Wineke: Someone has to pay for health insurance

Until a couple of days ago, the big issue in health insurance coverage was the proposal from several Democratic presidential candidates that the nation extend its Medicare program to cover anyone who needs insurance.

Then, President Donald Trump ordered his administration to back efforts to eliminate the Affordable Care Act, which currently assists 21 million Americans in obtaining health insurance, mandates coverage for those with preexisting conditions, helps old people with drug expenses and does much, much more.

The president says Republicans will replace the ACA, better known as Obamacare, with a much better program. He is particularly emphatic in promising the new program will cover preexisting conditions.
What he and his Republican acolytes don’t explain is how they plan to do that.

The dirty little secret about health insurance is that it is very expensive and that the people who are most likely to need insurance are those who make it expensive.

You can’t just pass a law telling insurance companies that they must provide coverage for people who are very likely to get sick and also insist that the insurance companies don’t raise their rates to unsupportable levels.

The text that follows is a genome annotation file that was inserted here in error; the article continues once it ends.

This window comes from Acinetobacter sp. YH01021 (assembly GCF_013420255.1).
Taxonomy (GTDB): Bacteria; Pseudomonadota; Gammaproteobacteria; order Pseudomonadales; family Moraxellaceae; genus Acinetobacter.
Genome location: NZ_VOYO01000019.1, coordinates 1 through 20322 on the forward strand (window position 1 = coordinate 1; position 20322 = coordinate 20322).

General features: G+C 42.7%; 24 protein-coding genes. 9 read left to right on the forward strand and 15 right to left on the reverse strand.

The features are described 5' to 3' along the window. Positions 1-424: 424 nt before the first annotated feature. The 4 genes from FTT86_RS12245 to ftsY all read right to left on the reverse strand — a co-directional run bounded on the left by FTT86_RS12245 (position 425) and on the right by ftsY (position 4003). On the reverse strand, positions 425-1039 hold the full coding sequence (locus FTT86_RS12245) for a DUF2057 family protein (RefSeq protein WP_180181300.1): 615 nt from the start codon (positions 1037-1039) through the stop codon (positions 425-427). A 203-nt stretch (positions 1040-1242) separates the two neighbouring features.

At least, I don’t think you can do that and still have insurance companies.

The problem President Barack Obama had in crafting the Affordable Care Act a decade ago is that the coverage he wanted to provide cost too much money.

So, Obamacare ended up with a hodgepodge of overt and hidden taxes and a hodgepodge of services put together to convince individual members of Congress to vote for the bill.

The act was essentially governed by Republican, not Democratic, ideas. It was based on a law former Gov. Mitt Romney passed in Massachusetts and on concepts provided by the American Heritage Association. Even so, no Republicans voted for it.

They kept saying they had a better idea, but they didn’t have a better idea. They didn’t have any idea at all.

Now, the ACA is something like Medicare: It is woven throughout the nation’s health insurance foundation. If you remove it, everything crumbles.

Yet, a Texas court has just ruled the whole act is unconstitutional and Trump has ordered his government not to defend it.

In two years, the president says, the Republican Party will be known as the party of health care.

Of course, this is the same guy who, two years ago, promised he wouldn’t touch Medicare or Medicaid and whose current budget proposal guts both programs.

I think if the Republicans finally succeed in destroying Obamacare they will surely be known as the party of health care – but not in the same sense the president thinks.

In the meantime, we would have 21 million Americans, plus friends and family members, who lose their main source of financial and medical stability and hundreds if not thousands of rural hospitals that face financial ruin.


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